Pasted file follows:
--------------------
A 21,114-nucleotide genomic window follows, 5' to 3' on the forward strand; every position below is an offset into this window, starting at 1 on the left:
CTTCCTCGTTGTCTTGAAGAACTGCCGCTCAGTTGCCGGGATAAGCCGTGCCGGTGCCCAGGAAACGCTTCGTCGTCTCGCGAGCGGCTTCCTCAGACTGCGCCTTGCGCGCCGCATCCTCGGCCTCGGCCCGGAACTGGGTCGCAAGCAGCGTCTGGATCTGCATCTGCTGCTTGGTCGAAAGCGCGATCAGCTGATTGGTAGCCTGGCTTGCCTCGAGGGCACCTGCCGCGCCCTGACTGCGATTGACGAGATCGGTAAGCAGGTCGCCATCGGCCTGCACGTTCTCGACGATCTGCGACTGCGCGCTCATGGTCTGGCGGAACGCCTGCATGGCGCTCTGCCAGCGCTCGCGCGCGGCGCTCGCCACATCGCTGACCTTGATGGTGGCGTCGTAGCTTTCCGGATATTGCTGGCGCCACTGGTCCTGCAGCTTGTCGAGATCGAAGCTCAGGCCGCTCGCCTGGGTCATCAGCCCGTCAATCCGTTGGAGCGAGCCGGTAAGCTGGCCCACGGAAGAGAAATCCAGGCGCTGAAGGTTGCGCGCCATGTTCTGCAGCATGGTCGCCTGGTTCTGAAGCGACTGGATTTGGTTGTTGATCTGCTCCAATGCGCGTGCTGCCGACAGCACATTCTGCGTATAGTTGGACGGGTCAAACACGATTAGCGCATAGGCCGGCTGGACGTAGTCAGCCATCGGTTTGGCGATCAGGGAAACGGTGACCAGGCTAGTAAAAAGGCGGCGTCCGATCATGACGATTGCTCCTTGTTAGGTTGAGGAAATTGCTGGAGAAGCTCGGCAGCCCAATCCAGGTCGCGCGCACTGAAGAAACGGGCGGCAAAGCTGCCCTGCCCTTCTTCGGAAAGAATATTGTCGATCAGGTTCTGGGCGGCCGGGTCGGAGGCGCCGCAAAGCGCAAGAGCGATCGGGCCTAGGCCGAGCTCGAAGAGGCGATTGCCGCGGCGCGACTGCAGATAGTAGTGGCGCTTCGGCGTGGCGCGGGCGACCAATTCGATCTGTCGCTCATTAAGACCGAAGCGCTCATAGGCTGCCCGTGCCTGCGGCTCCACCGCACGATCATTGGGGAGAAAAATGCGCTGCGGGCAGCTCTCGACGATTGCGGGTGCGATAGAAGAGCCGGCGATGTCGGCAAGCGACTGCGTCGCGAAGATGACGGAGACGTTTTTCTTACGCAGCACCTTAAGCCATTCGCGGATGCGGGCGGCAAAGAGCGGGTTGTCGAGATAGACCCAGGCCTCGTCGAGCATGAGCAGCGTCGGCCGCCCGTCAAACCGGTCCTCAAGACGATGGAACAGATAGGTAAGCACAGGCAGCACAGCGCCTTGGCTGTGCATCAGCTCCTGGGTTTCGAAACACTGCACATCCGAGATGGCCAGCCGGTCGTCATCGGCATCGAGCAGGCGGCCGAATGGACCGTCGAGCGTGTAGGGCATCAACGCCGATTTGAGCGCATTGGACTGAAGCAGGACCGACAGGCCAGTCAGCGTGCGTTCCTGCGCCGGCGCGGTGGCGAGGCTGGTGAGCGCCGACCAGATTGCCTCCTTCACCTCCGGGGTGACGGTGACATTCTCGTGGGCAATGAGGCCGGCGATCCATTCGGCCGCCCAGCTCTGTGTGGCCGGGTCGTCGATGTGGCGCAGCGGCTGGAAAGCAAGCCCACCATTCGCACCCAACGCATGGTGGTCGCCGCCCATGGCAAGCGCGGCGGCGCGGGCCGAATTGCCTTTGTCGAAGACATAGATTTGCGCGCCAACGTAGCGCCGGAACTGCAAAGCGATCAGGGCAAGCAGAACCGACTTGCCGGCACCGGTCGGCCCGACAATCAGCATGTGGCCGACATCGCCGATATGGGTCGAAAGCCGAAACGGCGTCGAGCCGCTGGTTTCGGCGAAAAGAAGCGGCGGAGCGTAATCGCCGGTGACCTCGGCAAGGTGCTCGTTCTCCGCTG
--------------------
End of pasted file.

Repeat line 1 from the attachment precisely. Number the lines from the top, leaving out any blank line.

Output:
A 21,114-nucleotide genomic window follows, 5' to 3' on the forward strand; every position below is an offset into this window, starting at 1 on the left: